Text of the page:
Commissioners could require residents in unincorporated area to pay Chatham Fire subscription

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CHATHAM COUNTY, Ga. (WSAV) – Chatham County commissioners are considering an ordinance that would require all citizens in the unincorporated area to pay for private fire services.

Chatham Emergency Services is a not for profit department that relies strictly on community subscriptions. The CEO, Chuck Kearns, says only a third of residents in the unincorporated area have not subscribed for this public safety service. It just changed its billing system a year ago, charging residents based on their property value.

“We were stunned to discover that 41% of all the fires we fight in this county are on land: Brushfire, ground fire, tree on fire because a power line hit them, so why should that be free?” said Chief Kearns.

District 1 Chatham County Commissioner Helen Stone said she has been receiving multiple phone calls, emails and texts from concerned residents about a spike in their subscription fee. She herself received a bill for $500.

Stone believes that fire services should be available to all residents in the county. However, she said she would like more transparency when it comes to how Chatham Emergency Services assesses their rates.

“Someone might have a very small house on a riverfront piece of property and be paying a whole lot more than someone down the street that’s not on the river and a house that might be three times the size of the smaller house,” said the District 1 commissioner.

Kearns told News 3 that they have received information from the database of the Chatham County Board of Assessors to determine people’s property value. He said they are hiring more firefighters and purchasing additional water tenders to respond to areas without fire hydrants.

Johnny Hinton, a Chatham County resident and the president of the Savannah Professional Firefighters Association, said he wants his neighbors to better understand where their money is going before commissioners greenlight the fee.

“They’re saying that they cannot adequately provide EMS services throughout the entire county and they’re now requesting help from area fire departments,” said Hinton. “So while all of that is going on, they’re also asking for more money.”

Hinton is referring to an email sent from Chatham County EMS last week, requesting support from area fire departments:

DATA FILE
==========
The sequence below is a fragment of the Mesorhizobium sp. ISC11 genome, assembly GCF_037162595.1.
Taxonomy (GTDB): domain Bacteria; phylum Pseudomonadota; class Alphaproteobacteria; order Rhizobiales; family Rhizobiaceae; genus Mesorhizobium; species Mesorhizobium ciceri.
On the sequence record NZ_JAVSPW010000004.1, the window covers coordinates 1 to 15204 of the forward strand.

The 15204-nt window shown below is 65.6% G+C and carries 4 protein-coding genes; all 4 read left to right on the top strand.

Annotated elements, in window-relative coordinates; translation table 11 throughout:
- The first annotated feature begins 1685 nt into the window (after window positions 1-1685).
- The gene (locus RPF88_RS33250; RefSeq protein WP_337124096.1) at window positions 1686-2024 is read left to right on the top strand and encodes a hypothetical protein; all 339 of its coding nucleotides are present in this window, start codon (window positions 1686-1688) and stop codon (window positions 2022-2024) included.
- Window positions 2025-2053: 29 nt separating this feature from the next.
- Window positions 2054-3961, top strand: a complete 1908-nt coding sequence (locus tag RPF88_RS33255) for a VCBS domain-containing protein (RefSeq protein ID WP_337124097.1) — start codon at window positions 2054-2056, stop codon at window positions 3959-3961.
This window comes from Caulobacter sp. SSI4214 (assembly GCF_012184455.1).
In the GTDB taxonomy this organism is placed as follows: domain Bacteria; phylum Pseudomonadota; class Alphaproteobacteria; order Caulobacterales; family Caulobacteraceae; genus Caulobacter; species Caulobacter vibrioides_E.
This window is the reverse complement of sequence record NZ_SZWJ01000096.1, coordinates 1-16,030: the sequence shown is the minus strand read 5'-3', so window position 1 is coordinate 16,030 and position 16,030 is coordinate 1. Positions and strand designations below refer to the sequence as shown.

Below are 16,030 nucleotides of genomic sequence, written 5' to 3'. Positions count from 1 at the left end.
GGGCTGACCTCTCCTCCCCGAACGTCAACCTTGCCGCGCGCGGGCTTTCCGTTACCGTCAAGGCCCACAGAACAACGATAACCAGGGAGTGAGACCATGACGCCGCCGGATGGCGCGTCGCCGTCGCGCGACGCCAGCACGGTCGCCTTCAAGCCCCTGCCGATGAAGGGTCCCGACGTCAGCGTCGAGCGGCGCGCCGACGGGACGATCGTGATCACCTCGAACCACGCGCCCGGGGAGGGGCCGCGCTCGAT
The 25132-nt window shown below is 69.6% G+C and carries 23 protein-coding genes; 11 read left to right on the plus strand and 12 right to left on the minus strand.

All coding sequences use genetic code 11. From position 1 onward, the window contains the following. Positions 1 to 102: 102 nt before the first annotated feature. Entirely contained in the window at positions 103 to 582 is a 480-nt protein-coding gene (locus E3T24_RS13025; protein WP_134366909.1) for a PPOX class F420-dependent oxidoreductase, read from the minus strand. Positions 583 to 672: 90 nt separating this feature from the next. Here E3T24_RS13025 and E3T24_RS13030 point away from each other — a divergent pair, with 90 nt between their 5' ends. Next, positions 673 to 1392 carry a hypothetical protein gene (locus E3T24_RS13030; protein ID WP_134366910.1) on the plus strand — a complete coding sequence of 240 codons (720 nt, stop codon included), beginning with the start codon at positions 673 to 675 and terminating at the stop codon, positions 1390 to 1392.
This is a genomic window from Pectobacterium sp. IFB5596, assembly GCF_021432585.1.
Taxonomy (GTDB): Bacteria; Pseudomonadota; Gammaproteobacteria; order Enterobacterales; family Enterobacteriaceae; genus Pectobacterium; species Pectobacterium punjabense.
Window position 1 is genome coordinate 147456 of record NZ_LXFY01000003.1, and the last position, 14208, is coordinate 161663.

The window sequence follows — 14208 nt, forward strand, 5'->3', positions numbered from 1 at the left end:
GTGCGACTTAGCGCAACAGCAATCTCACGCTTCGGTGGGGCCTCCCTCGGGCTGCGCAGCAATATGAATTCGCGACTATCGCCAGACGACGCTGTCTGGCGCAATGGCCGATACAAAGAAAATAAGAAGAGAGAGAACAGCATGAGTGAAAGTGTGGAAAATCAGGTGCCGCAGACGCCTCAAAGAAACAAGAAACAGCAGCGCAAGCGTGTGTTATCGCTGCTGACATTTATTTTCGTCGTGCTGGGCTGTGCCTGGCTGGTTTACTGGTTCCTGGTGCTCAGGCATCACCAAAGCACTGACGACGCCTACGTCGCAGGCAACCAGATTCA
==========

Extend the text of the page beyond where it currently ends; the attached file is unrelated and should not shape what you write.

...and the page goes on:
EMS and the Dispatch Center face challenges associated with both increased call volume and COVID related issues. In order to maximize our effectiveness, we are soliciting support from our partners for help in managing response functions. (…) By assisting with these efforts, we are more able to maintain appropriate EMS unit availability while providing the best response to a patient’s needs.

Kearns said the memo is designed to slow unnecessary EMS lights and sirens responses that he says endanger the lives of pedestrians and drivers when the patient is not in immediate life-threatening danger.

However, Hinton believes the email indicates a deeper problem.

He said that soliciting help takes away resources from other municipalities, including Savannah, Port Wentworth, Garden City and Pooler, where he believes firefighters offer a higher-quality service than the one Chatham Fire can provide.

Hinton said that according to the NFPA 1710 — Standard for the Organization and Deployment of Fire Suppression Operations, EMS, and Special Operations in Career Fire Departments — fire departments are expected to arrive eight minutes after the initial fire alarm and with at least 15 firefighters. He said that Savannah Fire meets this standard, responding to a structure fire with at least five trucks, four firefighters on each.

He believes, from what he’s witnessed as a Savannah firefighter, that Chatham Fire does not meet this standard — also considering a large chunk of the department is made up of volunteers, with responsibilities apart from the job.

Kearns said that only a third of their firefighters are volunteers. When asked about the subscription rate, he said, “you can’t compare us with Savannah Fire.”

“Our total fire department budget is 10.2 million dollars,” he continued. “We operate 14 fire stations for that. Savannah Fire’s budget is $35 million, and they operate 15 fire stations. There is no comparison.”

Hinton said he would just like to educate his fellow county residents about how their funds will be utilized and encourage them to ask questions.

Kearns sent News 3 a UGA Carl Vincent Institute of Government Study published in October 2018 about the fire service. His highlights regarding the department are on pages 32-36.

A public survey on the proposed subscription is expected to be released by county commissioners in the next couple of days.

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